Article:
Data analysis found CTA only ran about half of its scheduled trips on the Blue Line – Streetsblog Chicago

While Mayor Lori Lightfoot often bragged that Chicago was the only major US city that didn’t cut transit service during COVID-19, that was only true on paper. The city eventually acknowledged that the number of CTA trains and buses had been significantly reduced due to pandemic-related staffing shortages. These days, the transit agency is even issuing customer alerts apologizing in advance for longer than usual wait times between rides due to less service.

Photo: Ruth Rosas
Photo: Ruth Rosas

The Active Transportation Alliance recently connected Streetsblog Chicago with Fabio Göttlicher, a mobile developer and Blue Line regular who was fed up with service shortcomings. Göttlicher analyzed data from Blue Line Train Tracker and concluded that since the beginning of December 2021, CTA has fairly consistently run around 52% of its scheduled Blue Line service, and train numbers have particularly decreased at night and on weekends. -end.

“Like any other passenger, I have noticed the decrease in service reliability on the ‘L’ as well as on the buses since the start of the pandemic,” Göttlicher said via email. “However, CTA has repeatedly failed to acknowledge the extent of the de facto service cuts. In August 2021, I submitted a letter to CTA’s monthly board meetings to draw attention to this; However, it was not met with a real answer.After that, I used my programming skills to develop an automated blue line tracker that continuously records in real time [Blue Line] service levels at my home station in California/Milwaukee and then compares them to expected levels. »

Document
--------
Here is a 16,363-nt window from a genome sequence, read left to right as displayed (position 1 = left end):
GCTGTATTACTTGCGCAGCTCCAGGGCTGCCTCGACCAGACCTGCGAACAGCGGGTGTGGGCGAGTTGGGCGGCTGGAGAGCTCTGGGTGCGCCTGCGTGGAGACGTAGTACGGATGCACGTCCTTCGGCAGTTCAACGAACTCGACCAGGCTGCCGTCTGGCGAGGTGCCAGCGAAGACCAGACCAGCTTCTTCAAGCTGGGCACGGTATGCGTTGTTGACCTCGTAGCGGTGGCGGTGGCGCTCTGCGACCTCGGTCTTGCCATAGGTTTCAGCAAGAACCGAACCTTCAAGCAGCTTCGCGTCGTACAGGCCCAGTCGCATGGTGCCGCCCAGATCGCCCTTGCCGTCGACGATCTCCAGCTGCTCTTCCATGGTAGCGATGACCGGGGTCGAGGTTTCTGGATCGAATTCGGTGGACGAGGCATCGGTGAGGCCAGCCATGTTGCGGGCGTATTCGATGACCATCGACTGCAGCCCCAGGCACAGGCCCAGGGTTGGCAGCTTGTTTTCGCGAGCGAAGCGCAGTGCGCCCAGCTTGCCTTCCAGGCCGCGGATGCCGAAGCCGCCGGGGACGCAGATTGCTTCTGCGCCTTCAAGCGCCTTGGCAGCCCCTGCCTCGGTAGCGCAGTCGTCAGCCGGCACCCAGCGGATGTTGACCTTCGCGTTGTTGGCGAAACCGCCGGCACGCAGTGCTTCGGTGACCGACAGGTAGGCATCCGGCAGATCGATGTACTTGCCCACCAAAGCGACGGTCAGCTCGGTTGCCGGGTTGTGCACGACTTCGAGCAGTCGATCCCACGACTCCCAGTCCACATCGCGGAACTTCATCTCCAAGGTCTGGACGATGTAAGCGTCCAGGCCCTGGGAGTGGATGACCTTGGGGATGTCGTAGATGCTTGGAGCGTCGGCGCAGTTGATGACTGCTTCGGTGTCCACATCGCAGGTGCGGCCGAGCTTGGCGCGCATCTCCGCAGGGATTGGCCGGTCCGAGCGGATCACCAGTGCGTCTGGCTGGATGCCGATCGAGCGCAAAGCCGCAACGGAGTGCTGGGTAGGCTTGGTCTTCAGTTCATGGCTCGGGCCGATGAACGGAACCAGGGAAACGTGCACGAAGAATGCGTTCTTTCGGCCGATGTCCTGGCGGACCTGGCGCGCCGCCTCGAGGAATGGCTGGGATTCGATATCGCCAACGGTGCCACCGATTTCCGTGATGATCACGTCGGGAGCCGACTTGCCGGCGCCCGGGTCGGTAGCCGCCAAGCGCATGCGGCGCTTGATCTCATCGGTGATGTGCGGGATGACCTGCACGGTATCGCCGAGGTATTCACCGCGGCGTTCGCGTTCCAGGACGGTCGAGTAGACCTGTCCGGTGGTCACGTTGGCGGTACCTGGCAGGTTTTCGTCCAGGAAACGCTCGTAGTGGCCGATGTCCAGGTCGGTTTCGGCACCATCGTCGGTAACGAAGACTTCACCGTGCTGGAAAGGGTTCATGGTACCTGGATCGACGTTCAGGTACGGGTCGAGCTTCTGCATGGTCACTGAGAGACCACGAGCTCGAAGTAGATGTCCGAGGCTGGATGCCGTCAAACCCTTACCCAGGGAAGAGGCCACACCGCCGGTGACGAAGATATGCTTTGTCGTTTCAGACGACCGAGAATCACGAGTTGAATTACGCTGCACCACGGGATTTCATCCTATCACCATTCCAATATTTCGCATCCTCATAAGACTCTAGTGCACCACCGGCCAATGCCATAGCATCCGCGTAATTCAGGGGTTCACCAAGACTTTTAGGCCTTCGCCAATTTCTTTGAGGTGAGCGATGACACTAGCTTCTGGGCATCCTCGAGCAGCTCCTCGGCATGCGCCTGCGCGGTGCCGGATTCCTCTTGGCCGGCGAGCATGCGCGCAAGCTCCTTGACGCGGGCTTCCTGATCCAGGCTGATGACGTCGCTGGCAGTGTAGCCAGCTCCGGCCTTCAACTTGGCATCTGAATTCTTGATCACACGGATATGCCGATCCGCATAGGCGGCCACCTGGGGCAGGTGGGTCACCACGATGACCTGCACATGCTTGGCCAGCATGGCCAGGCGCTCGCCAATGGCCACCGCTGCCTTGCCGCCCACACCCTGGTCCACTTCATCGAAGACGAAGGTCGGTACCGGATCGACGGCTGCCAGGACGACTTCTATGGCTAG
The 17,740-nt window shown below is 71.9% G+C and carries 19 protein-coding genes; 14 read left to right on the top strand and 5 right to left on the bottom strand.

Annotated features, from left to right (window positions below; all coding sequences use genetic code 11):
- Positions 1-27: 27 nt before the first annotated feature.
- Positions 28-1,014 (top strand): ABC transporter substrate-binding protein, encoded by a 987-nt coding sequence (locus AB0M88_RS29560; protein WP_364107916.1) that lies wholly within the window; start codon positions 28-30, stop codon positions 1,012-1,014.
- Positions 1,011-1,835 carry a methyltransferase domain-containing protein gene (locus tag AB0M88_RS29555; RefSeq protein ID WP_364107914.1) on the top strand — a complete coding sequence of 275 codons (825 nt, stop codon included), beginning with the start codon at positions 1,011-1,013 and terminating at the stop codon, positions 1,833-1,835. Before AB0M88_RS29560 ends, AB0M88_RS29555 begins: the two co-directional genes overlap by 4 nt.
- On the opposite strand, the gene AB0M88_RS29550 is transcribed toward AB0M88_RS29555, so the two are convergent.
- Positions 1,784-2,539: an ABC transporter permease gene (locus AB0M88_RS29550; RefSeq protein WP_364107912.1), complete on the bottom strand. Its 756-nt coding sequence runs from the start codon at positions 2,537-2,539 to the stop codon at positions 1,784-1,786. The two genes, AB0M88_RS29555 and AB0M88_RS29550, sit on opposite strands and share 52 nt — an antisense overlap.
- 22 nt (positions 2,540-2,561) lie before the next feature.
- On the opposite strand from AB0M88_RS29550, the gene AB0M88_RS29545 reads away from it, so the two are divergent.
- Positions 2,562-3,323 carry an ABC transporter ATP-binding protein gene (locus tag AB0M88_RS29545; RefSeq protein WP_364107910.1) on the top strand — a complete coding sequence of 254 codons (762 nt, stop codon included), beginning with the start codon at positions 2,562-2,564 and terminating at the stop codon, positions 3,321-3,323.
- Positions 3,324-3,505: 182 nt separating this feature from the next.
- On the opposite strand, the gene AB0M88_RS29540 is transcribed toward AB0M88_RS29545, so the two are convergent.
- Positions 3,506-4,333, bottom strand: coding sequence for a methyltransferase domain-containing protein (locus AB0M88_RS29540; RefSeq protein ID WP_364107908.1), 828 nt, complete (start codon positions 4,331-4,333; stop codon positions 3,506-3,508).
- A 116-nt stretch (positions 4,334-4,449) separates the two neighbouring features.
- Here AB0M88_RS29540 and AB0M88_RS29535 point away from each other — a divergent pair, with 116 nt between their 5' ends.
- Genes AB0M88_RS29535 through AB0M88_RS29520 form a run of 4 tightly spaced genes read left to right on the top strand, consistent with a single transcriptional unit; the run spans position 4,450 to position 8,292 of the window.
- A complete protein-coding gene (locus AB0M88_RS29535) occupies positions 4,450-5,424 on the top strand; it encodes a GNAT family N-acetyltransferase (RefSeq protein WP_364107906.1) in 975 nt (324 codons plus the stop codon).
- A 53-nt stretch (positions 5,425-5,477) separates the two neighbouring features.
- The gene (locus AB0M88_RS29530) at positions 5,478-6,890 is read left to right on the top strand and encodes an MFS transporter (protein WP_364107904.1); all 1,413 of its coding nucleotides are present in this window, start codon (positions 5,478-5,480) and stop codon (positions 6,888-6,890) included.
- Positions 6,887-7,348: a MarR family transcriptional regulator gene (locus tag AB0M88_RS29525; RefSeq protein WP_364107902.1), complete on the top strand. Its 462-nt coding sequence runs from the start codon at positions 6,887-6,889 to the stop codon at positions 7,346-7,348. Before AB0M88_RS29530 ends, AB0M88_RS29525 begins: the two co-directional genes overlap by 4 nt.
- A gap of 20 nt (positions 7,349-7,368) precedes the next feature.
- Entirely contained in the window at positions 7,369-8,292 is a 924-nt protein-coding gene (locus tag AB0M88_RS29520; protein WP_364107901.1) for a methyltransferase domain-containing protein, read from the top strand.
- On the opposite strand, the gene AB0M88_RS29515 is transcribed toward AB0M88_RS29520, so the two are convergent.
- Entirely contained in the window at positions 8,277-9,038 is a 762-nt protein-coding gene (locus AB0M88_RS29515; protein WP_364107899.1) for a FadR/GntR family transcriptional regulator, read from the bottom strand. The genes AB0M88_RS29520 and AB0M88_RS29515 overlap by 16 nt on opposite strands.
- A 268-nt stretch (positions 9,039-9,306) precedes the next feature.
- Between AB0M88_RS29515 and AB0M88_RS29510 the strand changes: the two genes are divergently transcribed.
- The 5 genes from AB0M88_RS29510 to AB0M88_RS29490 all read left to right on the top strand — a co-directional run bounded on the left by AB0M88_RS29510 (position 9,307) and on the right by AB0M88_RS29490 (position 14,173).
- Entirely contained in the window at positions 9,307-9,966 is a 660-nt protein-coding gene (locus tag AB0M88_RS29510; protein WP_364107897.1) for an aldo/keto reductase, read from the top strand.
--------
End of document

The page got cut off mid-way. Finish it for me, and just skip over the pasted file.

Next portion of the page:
Göttlicher says it’s not just a problem of occasional service gaps, but rather that the CTA hasn’t even come close to keeping up with its official schedule for several months. Here is his chart summarizing service levels over the past four months.

Graph summarizing the CTA Blue Line service levels per day at the California/Milwaukee station.  Image Fabio Gottlicher
Graph summarizing the CTA Blue Line service levels per day at the California/Milwaukee station. Click to enlarge. Image: Fabio Gottlicher

Göttlicher told us he was interested in tracking service levels on other “L” lines, as well as bus lines, although this would require a significant amount of work, as train tracking systems and buses provided by CTA are quite different from each other. other.

“I’m really sympathetic to the staff situation,” Göttlicher said. “And I certainly don’t blame the bus and rail operators. All I’m asking for is better communication on service levels, the narrative of which seems to be controlled by CTA management.

Jackson Blue Line station.  Photo: John Greenfield
Jackson Blue Line station. Photo: John Greenfield

“CTA continues to receive state and federal grants, including federal COVID relief funds to offset lost fare collection, to provide a full level of service,” Göttlicher told us. “Of course, costs have increased over the past two years, but CTA cannot be expected to spend so much money to provide only half of the services it was accustomed to.”

“Ghost trains and buses are quite frustrating,” Göttlicher noted, referring to the now common situation where trains or buses appear as trackers, but then disappear before they even arrive. “In my experience, ghost trains and buses usually tend to occur when there aren’t enough real vehicles on the system, so the tracking software fills the arrival board with scheduled information, but it does not correspond to reality. In an ideal world, the schedule would closely match the actual service, so this replacement would not be a problem, but when there is such a disparity between the schedules and the service real, it becomes a real headache.

CTA passengers using Train Tracker should only rely on train journeys with the WiFi icon (waves) next to the time, which are tracked live.

“Even the official CTA support team now advises passengers to only trust tracked trains that display the WiFi icon (e.g. live tracked trains.),” said Gottlicher. “As part of this push, we need to ask CTA to update their tracking software to be able to better respond to current situations. As a software engineer, I would even be happy to give my time for this.

Early last week, Streetsblog asked the CTA for an explanation of the phenomenon of ghost trains and ghost buses. Today the agency has promised to come back to us in the near future.